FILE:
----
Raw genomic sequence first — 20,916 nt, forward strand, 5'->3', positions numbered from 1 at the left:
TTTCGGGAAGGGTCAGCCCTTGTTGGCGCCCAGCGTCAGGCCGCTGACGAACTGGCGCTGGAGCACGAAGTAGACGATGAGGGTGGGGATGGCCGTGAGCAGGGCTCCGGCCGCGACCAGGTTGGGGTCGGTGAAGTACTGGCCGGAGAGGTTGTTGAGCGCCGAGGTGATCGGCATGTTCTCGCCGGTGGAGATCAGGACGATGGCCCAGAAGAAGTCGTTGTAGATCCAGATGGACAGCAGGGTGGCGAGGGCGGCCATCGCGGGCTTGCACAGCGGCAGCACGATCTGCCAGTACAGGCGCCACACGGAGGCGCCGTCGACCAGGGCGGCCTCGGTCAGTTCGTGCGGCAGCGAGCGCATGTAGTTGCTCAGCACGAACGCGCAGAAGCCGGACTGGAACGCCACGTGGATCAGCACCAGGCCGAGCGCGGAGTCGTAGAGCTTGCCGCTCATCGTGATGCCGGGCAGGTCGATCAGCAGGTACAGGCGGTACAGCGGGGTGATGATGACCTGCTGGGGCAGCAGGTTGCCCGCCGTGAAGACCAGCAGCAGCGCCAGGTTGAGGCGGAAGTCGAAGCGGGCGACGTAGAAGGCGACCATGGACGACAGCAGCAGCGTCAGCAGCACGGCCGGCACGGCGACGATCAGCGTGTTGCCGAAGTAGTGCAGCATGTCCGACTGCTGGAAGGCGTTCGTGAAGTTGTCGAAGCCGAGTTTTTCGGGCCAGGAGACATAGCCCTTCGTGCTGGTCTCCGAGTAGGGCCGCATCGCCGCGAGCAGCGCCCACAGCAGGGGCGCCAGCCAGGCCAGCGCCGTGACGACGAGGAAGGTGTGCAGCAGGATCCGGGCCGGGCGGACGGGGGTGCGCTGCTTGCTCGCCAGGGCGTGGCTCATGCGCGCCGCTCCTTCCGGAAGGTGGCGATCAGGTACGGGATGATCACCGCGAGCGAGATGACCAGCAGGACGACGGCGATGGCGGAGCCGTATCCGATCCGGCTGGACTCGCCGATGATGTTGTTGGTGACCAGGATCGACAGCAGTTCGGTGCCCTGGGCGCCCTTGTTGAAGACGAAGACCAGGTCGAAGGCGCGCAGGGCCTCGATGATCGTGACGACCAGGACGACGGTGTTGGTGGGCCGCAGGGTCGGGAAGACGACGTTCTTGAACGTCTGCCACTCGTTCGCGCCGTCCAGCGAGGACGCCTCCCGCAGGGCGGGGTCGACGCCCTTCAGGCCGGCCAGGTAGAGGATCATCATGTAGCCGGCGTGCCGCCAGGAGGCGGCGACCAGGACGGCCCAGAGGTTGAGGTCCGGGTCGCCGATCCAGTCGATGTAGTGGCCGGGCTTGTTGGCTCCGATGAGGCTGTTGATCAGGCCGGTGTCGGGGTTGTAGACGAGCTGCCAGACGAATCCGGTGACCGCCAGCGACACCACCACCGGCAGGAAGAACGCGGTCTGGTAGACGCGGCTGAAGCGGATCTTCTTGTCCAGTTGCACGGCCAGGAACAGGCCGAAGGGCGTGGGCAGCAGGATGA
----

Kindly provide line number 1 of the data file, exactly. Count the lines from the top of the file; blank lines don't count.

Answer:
Raw genomic sequence first — 20,916 nt, forward strand, 5'->3', positions numbered from 1 at the left: